Burn, Baby Burn

Written by Holmes Charnley

Continued from page 1

But not all characters smoke; not all these people down on their luck immediately reach forrepparttar fags. Jack Nicholsonís character in The Shining doesnít reach for a cigarette despite suffering from what we can only describe politely as a mild bout of depression and paranoia.

In a likewise manner, take Taxi Driver, starring Robert De Niro. De Niro playsrepparttar 132427 part of a Vietnam veteran sickened by society. If ever a character needs to relax with and spark one up, itís our friend Travis Bickle, yet, no, he decides to relax by doing some DIY that involves a pistol secreted up his arm and a mirror into which he can imagine conversations.

And whilst weíre at it, I donít want to see Clint Eastwood riding into town, sipping delicately from a bottle of Evian. The subtle nuances would be lost; thereíd be something missing.

Smoking exists in society. Therefore, if Hollywood is to reflect society, then there is always going to berepparttar 132428 characters who smoke and those that donít. If a character is stressed out, he or she are still unlikely to reach for a Geri Haliwell yoga video.

And are teenagers, whose screen idols smoke, more likely to smoke themselves? Iím more inclined, as others are, to go along withrepparttar 132429 idea of peer pressure, of influences closer to home. I smoke because my friends and parents smoked. I didnít see Casablanca as a teenager. And it certainly hasn't encouraged me to continue smoking. Film-making is one ofrepparttar 132430 arts. Art reflects life. The semiotics of smoking suggests several traits within a single character, this much is true, yet it is so ingrained within Western culture to see a character who smokes as being cool and having a shed load of attitude that this overrides all else. Society must change first, then films will follow suit. Notrepparttar 132431 other way around. Hollywood isnít that powerful, nor should we ever let it become so.

© Copyright Holmes Charnley mmiv. All rights reserved.

Freelance Journalist based in Devon-UK. For more examples of my work, please visit http://www.articles.me.uk. The two most recent pieces have been published in The Guardian (UK broadsheet.) Pieces also accepted by Jack magazine.

10 Jades-A-Penny

Written by Holmes Charnley

Continued from page 1

You have to put Warholís quote into context, to seerepparttar people that he was surrounded by. The parties he hosted at his studio, The Factory, were rife with people wanting to be famous. He could see where it was all going. It was on his doorstep. He was surrounded by all these people. They wanted fame for fameís sake. The signs were there even then. Drag queens, hustlers, would-be actors, addicts all vying for his attention. No talent, just star struck nobodies.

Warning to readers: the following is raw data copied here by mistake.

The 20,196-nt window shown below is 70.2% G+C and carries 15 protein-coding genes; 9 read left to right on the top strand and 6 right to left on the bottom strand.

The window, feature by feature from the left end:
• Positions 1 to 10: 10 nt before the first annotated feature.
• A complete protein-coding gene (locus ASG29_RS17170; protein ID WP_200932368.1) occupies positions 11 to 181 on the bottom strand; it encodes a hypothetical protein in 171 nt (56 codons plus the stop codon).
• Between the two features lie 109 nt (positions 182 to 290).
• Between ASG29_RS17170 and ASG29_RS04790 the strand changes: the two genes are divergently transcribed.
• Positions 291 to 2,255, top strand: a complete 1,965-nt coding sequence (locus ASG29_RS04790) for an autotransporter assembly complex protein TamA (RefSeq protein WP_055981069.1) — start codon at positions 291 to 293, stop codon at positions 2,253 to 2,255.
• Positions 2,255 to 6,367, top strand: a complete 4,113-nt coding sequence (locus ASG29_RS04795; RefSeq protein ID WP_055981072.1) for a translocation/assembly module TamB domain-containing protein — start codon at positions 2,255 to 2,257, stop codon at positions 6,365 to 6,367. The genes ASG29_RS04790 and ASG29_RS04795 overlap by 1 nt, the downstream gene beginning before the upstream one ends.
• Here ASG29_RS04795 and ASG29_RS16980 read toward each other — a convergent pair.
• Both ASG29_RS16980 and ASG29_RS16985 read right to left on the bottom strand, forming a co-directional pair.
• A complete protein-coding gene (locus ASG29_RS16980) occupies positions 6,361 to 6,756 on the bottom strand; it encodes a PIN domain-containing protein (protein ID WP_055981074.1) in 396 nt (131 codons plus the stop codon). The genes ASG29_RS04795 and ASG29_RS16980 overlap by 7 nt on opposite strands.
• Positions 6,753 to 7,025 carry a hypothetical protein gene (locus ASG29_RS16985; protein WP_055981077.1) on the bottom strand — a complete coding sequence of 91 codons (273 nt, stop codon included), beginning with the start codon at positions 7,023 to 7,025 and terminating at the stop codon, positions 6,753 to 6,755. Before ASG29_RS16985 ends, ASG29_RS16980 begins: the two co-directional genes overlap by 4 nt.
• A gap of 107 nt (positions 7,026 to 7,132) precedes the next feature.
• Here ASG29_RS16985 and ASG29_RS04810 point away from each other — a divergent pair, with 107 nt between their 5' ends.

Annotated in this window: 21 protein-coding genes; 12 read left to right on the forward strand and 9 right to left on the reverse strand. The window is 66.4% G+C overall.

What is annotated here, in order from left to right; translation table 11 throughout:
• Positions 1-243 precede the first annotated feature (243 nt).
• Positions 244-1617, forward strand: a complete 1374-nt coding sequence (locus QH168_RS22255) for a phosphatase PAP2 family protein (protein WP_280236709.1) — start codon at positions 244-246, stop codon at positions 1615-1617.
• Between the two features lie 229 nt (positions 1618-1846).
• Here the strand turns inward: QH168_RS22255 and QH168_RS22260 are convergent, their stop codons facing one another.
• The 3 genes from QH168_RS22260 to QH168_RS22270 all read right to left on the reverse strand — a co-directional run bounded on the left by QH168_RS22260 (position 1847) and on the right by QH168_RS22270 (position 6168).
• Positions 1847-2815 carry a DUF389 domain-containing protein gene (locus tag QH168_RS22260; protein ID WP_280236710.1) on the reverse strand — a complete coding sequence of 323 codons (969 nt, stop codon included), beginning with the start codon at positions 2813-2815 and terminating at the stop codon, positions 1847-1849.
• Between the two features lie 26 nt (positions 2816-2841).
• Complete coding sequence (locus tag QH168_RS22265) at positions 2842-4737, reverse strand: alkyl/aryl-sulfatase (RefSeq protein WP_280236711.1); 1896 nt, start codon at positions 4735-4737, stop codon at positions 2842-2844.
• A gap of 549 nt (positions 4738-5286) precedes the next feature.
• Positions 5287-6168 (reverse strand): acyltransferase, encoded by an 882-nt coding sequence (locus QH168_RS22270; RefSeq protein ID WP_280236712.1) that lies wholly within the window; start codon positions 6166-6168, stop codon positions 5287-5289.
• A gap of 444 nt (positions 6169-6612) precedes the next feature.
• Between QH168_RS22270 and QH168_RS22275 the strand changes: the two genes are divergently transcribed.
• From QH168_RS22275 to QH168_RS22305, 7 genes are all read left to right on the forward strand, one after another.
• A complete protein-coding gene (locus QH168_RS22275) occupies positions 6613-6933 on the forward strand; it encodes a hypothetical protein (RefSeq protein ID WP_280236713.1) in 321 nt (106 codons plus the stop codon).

Obviously, Warhol was being ironic. Surrounded by these hangers-on, with no hope of real fame, he had already, in his work, capturedrepparttar 132425 images of those he felt to be truly famous.

Iíve been fortunate enough to see a couple of pieces of Warholís work up close and you can almost smell his words, know what he meant. When I visitedrepparttar 132426 Centre Pompidou in Paris, I was able to look at his lithograph entitled 10 Lizes. Iím not here to decipher what he meant by reproducing an image of Elizabeth Taylorís face 10 times. Suffice to say, being bombarded by a large canvas with her image repeated, you inherently understand what Warholís idea of fame really was.

It isnít selling your story to a tabloid, nor is itrepparttar 132427 huge presumption that I am remotely interested in watching you brush your teeth on Big Brother. Nor do I wish to watch you learn how to sing. Learn how to sing, then if I like your finished product, Iíll line your pockets. But if I donít like it, donít go crying torepparttar 132428 tabloids, because I wonít be reading your story. You have to earn my respect before Iím even remotely interested in what you have to say.


The Independent

March, 2004

© Copyright Holmes Charnley mmiv. All rights reserved.

I am a freelance journalist, based in Devon. I have my own website at: www.articles.me.uk. The two most recent pieces have been published in The Guardian (UK broadsheet.) Pieces also accepted by Jack magazine.

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